There are three main mechanical properties of Colloidal Solutions:
Brownian Motion: If we examine the colloidal solutions with an ultramicroscope, we find that suspended particles are in a constant rapid zig-zag motion. This zig-zag motion is called Brownian movement. Robert Brown first noticed this movement while examining pollen grains suspended in water under a microscope.
The kinetic theory gives a nice explanation of the phenomenon. The motion is due to unequal bombardment by the molecules of dispersion medium. with increase in size of particles, the probability of unequal bombardment diminishes and so Brownian movement decreases with increase of particle size.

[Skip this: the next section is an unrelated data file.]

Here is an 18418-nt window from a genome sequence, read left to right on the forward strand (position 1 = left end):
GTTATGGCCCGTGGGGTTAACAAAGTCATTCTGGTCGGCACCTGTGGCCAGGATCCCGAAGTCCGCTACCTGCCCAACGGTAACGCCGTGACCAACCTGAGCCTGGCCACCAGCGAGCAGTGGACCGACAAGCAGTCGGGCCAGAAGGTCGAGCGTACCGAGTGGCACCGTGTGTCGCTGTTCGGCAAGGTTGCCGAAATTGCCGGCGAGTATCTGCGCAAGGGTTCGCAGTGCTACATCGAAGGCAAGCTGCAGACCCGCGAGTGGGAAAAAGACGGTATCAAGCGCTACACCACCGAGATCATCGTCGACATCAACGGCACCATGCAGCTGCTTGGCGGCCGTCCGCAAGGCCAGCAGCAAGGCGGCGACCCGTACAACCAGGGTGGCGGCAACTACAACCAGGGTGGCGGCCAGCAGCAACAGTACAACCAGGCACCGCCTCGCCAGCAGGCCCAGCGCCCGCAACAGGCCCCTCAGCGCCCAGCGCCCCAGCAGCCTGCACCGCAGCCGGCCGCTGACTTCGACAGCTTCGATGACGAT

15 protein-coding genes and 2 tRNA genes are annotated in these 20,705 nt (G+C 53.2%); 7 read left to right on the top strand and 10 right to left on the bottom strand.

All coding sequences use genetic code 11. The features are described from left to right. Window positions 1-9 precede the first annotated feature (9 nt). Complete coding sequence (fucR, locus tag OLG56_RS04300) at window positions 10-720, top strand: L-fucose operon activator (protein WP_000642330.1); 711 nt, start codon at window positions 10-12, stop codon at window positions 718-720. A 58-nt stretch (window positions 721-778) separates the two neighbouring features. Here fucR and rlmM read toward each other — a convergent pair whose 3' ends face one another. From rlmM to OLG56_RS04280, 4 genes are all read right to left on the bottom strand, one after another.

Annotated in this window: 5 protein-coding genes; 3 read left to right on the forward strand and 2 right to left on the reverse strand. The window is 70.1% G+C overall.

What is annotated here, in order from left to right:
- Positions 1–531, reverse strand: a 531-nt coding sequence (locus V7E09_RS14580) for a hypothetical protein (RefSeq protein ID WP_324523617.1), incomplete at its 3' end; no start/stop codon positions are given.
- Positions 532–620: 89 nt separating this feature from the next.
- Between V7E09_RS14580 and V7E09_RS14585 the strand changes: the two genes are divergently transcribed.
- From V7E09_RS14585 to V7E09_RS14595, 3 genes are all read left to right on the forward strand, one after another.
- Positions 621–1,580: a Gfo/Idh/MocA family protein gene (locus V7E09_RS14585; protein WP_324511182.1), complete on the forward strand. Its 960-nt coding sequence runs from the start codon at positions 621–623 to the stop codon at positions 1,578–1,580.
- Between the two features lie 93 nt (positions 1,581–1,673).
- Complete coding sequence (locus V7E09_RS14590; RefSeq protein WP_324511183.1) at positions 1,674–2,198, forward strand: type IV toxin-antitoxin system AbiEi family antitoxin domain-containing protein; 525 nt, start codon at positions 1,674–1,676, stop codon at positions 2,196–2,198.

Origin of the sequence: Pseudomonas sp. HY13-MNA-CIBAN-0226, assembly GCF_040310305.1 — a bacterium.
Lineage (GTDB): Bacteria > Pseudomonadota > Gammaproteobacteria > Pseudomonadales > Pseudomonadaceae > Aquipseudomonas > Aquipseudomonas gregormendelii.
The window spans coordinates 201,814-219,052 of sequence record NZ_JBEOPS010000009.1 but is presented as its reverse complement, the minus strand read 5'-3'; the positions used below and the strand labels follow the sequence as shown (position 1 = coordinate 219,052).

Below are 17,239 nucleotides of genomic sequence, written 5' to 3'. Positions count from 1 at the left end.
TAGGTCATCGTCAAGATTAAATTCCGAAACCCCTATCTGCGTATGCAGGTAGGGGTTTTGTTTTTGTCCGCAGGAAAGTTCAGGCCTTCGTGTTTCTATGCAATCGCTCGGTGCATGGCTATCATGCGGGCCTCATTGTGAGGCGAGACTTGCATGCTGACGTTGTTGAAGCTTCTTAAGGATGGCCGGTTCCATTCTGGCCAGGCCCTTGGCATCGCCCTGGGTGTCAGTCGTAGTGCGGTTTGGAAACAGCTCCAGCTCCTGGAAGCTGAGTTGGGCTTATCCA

This motion counteracts the force of gravity acting on the colloidal particles and is thus responsible to a certain extent for the stability of colloids.
Diffusion: As per the Graham’s Law the rates of diffusion decrease very rapidly with increase in the mass of the particles, colloidal solutions would diffuse much more slowly than ordinary molecular solutions. This property is used in determining molecular weights of colloids. Since the equation to be used for the purpose also has a term for the Avogadros number, the latter can also be determined from it, using solutes of known molecular masses.
Sedimentation: Although colloidal solutions are found to be fairly stable over considerable periods of time, they do very slowly settle down under the influence of gravity, even though some of them may take years to do so. The rates of settling or sedimentation can be readily determined because the boundary line between the clear medium and the sol can be easily made out.
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